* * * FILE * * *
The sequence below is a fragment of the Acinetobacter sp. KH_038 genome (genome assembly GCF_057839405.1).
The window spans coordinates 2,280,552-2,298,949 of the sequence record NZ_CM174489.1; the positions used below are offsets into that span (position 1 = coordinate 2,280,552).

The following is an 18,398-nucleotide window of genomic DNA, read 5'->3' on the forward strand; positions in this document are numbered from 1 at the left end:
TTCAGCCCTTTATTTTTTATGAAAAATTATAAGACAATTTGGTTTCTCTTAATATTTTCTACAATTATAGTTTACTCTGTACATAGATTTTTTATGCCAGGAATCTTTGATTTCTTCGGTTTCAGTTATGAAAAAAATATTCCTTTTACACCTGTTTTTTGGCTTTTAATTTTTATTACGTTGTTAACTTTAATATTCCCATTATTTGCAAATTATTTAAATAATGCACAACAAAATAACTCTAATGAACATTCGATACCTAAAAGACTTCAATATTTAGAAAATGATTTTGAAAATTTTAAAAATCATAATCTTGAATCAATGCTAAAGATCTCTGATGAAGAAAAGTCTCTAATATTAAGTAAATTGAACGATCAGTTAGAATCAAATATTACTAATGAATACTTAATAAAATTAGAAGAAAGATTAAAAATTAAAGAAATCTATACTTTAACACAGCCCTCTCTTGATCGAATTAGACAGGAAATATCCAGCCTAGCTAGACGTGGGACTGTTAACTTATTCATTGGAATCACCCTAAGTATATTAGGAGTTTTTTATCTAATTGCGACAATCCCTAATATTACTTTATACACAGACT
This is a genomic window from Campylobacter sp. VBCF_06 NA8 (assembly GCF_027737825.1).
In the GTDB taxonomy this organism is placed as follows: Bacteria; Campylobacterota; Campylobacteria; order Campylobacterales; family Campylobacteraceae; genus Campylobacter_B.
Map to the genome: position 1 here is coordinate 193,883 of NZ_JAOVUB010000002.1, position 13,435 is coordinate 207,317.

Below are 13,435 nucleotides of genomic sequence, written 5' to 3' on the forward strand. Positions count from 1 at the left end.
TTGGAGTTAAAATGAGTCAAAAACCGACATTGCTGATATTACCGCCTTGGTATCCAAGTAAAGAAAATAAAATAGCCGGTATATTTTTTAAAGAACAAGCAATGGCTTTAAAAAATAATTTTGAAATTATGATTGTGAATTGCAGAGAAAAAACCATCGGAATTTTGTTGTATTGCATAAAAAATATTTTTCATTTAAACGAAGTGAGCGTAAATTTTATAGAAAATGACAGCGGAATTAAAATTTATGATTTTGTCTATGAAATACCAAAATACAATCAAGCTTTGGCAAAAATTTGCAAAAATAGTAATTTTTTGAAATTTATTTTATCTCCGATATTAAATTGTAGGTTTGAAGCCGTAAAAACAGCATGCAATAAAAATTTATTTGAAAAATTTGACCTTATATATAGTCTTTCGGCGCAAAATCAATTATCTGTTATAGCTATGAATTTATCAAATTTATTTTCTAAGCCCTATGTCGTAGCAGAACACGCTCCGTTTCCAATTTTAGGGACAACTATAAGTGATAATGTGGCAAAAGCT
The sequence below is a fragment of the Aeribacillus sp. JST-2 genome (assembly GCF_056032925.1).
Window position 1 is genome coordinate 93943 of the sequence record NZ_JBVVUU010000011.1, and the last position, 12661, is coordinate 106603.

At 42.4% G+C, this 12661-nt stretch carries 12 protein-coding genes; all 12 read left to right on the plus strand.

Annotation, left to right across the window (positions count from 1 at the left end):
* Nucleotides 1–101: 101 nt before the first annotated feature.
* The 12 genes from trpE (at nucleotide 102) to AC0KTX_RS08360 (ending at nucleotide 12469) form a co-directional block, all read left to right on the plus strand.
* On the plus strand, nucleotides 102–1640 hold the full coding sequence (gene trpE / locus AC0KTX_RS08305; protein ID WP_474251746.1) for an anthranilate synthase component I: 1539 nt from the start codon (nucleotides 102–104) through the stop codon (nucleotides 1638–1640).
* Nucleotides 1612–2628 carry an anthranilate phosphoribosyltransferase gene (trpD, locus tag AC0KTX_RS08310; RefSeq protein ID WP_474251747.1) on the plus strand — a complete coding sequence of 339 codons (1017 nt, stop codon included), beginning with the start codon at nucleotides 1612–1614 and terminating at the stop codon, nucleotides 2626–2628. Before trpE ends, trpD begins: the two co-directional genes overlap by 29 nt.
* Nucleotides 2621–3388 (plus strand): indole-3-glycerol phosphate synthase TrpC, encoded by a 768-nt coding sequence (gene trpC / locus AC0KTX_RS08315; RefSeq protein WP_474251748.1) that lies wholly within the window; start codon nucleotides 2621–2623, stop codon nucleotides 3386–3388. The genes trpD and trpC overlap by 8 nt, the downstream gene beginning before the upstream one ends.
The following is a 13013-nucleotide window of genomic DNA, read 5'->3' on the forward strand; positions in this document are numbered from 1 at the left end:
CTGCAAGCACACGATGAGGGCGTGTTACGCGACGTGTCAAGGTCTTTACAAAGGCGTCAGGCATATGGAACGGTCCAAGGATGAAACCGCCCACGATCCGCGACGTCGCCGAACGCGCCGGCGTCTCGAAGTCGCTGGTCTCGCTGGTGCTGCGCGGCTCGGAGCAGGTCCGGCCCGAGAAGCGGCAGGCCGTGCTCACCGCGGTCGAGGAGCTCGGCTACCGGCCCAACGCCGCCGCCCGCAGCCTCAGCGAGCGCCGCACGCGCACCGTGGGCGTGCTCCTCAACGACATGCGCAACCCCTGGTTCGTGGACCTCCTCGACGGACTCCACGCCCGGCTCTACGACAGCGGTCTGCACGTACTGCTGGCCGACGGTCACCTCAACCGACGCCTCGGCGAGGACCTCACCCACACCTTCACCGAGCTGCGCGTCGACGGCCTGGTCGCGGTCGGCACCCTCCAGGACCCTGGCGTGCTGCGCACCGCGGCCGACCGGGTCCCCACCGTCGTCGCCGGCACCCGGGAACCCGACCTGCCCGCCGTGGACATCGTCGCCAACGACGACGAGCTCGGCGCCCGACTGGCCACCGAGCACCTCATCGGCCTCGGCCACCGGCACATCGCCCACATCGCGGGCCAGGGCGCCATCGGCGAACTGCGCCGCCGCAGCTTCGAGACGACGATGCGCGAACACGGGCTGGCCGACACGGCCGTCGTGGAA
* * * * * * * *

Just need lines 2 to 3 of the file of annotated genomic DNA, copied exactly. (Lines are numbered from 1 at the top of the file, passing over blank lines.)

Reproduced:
The window spans coordinates 2,280,552-2,298,949 of the sequence record NZ_CM174489.1; the positions used below are offsets into that span (position 1 = coordinate 2,280,552).

The following is an 18,398-nucleotide window of genomic DNA, read 5'->3' on the forward strand; positions in this document are numbered from 1 at the left end: